Wronged by Your Airline? This Little-Known Advocate Can Help

Photo (cc) by TaymTaym

Kendra Thornton is an unlikely candidate for government aid, but when Frontier Airlines recently denied her a seat on a flight from Chicago to Denver, that’s exactly what she got.

Thornton and her three young children were headed to a ranch vacation in Missoula, Montana. When they tried to check in for their flight at Chicago’s O’Hare airport, an airline representative informed her family that they’d forfeited their seats.

“Frontier said they’d tried to contact us through our travel agency to tell us our first flight was oversold,” she says. “When they didn’t hear back, they canceled our seats.”

Thornton, who runs a Chicago travel agency and is a regularly featured expert on travel appearing on local TV, says she’s certain the airline had her email address. She had to pay an extra $2,400 to fly to Montana on another airline. Frontier refunded the unused tickets, but nothing more.

That’s not how it’s supposed to work. Thornton and her kids should have been offered 400 percent of their one-way fare, up to a $1,350 maximum per passenger, for being denied boarding. And it’s a little-known fact that the federal Department of Transportation’s Aviation Consumer Protection Division helps consumers such as her.

Shift to helping individuals

For years, the U.S. Transportation Department relied on big fines to deter violations of federal law by airlines. Under the current leadership, however, the emphasis seems to be shifting to advocacy for individuals.

The agency received 15,770 consumer complaints and responded to 2,009 information requests from members of the public during the first nine months of 2015. Yet it has issued fewer fines. But it had only 14 consent orders assessing $2.4 million in civil penalties to its credit, compared with 23 consent orders and $2.6 million in penalties from 2014.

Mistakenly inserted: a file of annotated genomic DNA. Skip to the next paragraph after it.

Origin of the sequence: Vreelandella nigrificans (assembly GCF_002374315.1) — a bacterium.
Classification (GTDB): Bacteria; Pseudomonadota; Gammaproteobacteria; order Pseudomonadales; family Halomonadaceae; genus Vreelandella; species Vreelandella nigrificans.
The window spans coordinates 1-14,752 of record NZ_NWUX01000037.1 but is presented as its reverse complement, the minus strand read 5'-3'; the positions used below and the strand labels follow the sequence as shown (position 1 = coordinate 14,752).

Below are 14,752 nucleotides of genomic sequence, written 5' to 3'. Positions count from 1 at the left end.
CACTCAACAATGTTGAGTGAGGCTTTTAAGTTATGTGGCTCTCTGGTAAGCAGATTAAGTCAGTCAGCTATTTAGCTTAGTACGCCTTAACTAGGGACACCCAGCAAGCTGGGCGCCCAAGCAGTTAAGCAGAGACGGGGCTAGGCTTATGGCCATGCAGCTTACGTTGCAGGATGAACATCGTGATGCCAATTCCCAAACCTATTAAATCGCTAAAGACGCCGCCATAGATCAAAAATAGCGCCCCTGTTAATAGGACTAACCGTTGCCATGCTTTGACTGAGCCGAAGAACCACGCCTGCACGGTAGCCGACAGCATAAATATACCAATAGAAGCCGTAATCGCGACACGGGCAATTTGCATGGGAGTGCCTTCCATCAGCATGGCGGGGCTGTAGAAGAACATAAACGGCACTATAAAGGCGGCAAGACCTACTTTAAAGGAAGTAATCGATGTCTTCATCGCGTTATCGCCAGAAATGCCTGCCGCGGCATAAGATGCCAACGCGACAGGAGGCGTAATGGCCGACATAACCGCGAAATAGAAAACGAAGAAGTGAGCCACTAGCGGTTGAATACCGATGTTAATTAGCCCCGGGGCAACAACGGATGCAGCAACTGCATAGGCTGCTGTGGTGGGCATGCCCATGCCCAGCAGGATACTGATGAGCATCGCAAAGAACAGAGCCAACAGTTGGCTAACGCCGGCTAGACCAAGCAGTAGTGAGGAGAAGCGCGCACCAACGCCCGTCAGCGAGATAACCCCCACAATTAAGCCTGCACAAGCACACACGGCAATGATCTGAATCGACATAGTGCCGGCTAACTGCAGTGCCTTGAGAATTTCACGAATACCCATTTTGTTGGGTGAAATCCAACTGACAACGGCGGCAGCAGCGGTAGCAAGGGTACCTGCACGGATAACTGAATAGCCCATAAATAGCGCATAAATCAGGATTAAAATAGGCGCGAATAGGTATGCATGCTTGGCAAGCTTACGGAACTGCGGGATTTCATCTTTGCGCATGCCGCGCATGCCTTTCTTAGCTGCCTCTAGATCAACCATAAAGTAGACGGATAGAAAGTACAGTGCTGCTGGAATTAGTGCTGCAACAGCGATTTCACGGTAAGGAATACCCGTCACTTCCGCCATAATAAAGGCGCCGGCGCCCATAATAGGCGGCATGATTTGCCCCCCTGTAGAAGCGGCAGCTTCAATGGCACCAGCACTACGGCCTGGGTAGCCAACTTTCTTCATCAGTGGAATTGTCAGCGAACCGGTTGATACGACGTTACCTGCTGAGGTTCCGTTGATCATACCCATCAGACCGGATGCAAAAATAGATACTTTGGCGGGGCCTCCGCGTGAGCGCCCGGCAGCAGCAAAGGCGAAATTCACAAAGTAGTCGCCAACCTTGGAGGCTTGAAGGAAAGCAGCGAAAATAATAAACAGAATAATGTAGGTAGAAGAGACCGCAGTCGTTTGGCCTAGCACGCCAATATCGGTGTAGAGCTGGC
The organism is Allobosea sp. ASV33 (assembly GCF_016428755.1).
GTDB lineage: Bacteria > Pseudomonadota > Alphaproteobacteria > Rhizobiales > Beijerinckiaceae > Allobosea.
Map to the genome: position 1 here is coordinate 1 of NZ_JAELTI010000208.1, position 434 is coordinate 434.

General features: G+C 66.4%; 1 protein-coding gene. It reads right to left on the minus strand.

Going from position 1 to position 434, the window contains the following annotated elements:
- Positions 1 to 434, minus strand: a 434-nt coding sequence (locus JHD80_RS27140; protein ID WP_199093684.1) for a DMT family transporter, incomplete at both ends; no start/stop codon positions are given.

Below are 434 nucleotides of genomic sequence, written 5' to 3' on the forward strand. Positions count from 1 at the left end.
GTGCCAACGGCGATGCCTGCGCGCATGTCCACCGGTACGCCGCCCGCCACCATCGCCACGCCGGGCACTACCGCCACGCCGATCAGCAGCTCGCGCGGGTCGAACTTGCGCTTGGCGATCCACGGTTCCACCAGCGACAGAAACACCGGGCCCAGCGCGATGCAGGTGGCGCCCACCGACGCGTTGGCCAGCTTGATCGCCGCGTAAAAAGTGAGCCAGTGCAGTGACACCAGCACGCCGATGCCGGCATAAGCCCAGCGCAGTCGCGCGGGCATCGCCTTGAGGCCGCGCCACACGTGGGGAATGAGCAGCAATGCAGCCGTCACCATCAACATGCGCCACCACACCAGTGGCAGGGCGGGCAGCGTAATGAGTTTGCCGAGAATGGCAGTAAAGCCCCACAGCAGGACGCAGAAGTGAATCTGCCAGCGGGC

That puts the agency on track to perform the fewest enforcements and assess the lowest amount of penalties in seven years. But as far as the agency is concerned, it is responding to increasing dissatisfaction from air travelers by helping them one-on-one.

“Airline passengers have a right to be treated fairly, and the department is committed to using all the tools at its disposal to ensure that this happens,” Transportation Secretary Anthony Foxx told me. “We will continue to work with airlines to make air travel more convenient and hassle-free for consumers.”

This year’s crop of consent orders does contain some precedent-setting punishments.

Tarmac delays, lost baggage? There are laws governing that

This year, the government fined Southwest Airlines a record $1.6 million for violating federal rules involving lengthy tarmac delays. The DOT alleged that Southwest failed to offer passengers on 16 aircraft delayed at Chicago’s Midway International Airport an opportunity to deplane within three hours of arrival and didn’t have sufficient staff available to implement its tarmac delay contingency plan, which is required under federal law.

The DOT slapped Hawaiian Airlines with a smaller but significant fine for shorting customers on compensation for mishandled baggage and violating its full-fare advertising rules. The agency levied a $160,000 fine after learning that Hawaiian had a policy limiting reimbursement for damages associated with delayed baggage to $30 a day for a maximum of three days — far less than the $3,500 minimum level required by federal law.